The clothes are sold online at IOUProject.com, and through virtual “trunk shows” that anyone can host. Each item has a traceable “story,” illustrated by extensive photographic and video documentation of the weavers and factory workers, and enabled by proprietary tracking technology that her husband, an MIT engineer, developed. When you buy a dress, a shirt, or a pair of pants, you can learn who made the cloth, who sewed it together, and even donate to that person’s individual bank account, if you’re so inclined. Parmar calls this relationship a “prosperity chain,” and asks buyers to send photos of themselves in the clothes that the artisans can see – thus completing the chain.
After eight months in business, the line has done about $160,000 in sales so far. Ms. Parmar envisions an expanding market for this kind of “slow fashion,” and she has been in discussions with major fashion houses who are interested in accessing both the technology she and her husband developed and the weaving community in India.
“Right now we’re talking to a new generation, and that generation is ready for another conversation,” she said. “They’re into DIY, vintage; there are so many people looking for their own voice right now. There’s so much noise that you have an inward journey going on.”
For Farah Malik, fashion was the final destination of her own inward journey, from human rights educator to the co-founder and co-designer of A Peace Treaty, a line of luxury scarves and jewelry made by artisans in post-conflict situations. She and her best friend and co-founder Dana Arbib track down endangered artisan communities and employ a high-end version of fair trade to preserve their craft traditions -- embroidery, weaving, knitting and metalwork – that modern manufacturing threatens to displace. The artisans set their own price (typically around $90-$150 per item), which the company covers by selling to the luxury market.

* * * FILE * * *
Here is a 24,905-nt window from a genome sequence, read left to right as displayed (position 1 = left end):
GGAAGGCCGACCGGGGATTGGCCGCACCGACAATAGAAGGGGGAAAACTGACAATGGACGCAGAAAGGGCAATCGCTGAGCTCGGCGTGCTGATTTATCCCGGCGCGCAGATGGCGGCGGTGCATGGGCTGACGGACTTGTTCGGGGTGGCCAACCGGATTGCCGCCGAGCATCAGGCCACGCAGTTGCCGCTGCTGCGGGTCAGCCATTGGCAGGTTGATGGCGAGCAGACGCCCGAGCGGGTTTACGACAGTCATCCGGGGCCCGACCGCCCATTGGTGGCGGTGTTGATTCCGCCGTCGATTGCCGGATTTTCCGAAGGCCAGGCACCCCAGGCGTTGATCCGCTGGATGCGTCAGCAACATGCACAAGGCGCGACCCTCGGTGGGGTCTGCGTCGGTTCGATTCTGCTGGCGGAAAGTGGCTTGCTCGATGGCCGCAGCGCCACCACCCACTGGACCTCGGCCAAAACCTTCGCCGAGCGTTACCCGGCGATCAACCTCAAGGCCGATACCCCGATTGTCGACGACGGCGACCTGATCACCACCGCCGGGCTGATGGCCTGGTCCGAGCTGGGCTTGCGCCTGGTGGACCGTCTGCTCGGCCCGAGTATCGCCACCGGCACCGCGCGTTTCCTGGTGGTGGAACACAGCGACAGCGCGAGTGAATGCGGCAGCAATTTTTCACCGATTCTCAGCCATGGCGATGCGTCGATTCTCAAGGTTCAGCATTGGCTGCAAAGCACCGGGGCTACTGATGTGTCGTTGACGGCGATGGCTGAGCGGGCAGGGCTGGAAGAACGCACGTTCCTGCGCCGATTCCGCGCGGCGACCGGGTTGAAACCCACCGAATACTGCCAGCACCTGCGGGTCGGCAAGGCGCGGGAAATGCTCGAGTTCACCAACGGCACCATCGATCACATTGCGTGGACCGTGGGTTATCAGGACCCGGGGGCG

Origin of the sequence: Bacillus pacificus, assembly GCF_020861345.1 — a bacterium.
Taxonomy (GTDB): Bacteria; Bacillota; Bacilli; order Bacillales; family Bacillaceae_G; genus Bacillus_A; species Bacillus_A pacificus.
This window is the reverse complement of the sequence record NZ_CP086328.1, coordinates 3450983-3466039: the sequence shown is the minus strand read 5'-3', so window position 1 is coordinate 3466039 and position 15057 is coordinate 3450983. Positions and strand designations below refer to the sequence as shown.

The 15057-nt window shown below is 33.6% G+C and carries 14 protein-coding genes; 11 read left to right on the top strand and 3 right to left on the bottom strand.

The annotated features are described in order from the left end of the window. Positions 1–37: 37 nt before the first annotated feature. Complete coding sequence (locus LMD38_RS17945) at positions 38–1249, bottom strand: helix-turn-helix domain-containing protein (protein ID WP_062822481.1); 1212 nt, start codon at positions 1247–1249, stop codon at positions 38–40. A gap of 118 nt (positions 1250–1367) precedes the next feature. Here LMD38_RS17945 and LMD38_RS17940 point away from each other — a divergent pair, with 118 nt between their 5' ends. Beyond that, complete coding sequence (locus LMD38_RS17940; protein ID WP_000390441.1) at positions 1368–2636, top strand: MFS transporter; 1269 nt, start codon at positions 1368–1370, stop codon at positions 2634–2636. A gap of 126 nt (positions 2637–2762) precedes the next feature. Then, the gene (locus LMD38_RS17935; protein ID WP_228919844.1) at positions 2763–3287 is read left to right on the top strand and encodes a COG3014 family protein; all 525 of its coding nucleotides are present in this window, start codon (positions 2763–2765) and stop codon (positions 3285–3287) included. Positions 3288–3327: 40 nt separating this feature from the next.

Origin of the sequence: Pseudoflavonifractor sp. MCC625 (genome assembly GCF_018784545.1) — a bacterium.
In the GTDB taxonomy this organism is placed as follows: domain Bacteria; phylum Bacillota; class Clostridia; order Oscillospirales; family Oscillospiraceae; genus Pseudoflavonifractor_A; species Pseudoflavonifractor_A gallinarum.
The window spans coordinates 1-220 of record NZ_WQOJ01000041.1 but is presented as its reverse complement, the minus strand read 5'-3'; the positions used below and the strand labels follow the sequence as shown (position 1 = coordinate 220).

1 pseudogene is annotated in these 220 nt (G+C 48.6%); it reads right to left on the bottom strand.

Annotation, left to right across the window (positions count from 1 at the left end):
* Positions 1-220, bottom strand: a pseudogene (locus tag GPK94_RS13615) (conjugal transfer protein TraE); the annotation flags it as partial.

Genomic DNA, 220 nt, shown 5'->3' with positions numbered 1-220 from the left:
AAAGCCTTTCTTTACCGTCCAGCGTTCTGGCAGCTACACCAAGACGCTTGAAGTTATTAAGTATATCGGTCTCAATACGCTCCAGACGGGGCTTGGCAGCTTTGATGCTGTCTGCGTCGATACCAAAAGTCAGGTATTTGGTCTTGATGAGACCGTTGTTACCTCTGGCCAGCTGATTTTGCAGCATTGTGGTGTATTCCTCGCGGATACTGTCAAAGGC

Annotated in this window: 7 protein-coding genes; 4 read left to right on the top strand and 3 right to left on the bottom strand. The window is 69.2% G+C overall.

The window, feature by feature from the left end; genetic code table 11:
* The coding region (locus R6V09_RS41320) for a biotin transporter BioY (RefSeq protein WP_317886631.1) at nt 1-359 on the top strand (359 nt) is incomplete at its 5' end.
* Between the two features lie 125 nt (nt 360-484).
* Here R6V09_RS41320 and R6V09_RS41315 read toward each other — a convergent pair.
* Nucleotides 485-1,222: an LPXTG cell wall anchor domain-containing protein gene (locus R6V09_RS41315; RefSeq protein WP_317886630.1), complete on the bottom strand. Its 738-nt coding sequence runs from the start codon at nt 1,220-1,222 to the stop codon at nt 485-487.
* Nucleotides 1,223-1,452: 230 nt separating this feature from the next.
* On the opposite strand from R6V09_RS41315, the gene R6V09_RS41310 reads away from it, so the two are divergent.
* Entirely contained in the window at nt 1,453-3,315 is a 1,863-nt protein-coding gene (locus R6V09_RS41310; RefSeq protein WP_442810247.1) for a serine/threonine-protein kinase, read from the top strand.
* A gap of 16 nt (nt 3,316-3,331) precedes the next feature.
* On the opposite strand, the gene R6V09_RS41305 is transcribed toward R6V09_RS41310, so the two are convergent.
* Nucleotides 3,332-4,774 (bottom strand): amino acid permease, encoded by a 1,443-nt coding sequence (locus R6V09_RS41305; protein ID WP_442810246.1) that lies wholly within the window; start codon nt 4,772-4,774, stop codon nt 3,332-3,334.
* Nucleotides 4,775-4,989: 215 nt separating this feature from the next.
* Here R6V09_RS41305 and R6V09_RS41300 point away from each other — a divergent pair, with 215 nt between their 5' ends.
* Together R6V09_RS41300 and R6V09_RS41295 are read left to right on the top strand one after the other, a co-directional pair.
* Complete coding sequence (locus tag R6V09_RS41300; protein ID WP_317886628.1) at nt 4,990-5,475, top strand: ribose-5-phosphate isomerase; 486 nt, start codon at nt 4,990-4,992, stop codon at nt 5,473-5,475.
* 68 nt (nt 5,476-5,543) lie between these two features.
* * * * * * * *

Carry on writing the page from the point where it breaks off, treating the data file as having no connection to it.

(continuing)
On an exploratory trip in 2008 to Pakistan, where Ms. Malik’s family is from, she found families of weavers who had abandoned their wooden handlooms in favor of electric weaving machines. Across the country, thousands of families had taken out loans to purchase these machines, only to encounter 16-hour-a-day electricity shortages, rendering them unable to work. She traveled from market to market and town to town to locate families who were up for going back to the old way of weaving tribal patterns, which she updated in a modern palette. The first batch of 250 sold out online within a week.
Since then, A Peace Treaty has expanded operations to India, Nepal, Turkey, Bolivia, Peru and Uruguay, and now works with around 100 artisans in all. Some undertakings, like working with Afghan Hands, a women’s embroidery cooperative in Kabul, proved too difficult and costly. Others got off to a rocky start, like when a first shipment from India arrived and 30% of the scarves had tea stains on them.
“They’re doing this work at home, and they’ve got their food next to them while they work, and they’re breastfeeding, and they’re drinking their chai,” Ms. Malik said.
But over the past three years, she has seen the families she started out with send their children to better schools, build new additions to their houses, and engage younger generations in the crafts they once snubbed.
The scarves and jewelry are now in over 200 stores around the world, and A Peace Treaty has been written up in all the major fashion magazines, but Ms. Malik is convinced there’s much, much more to be done. She’d like to see “slow fashion” reach the status of Slow Food, the widely known movement with its own international organization and dozens of national chapters.
“In the food industry, the consumer knowledge is a lot more developed. There’s been a lot more conversation about farm-to-table, local, sustainable,” she said. “In fashion, the discussion has just been about ‘eco-fashion,’ and that just means organic cotton. The discussion ends there.”
“We have a huge, huge job ahead of us,” said Ms. Vazquez. “The world has not thought in terms of ‘Hmm, how am I spending my money, and is any of it on women?’ Every one of us has the opportunity to think about how we buy.”
Anna Louie Sussman is a writer and editor for the Women in the World Foundation website, and a frequent contributor to major U.S. magazines and newspapers.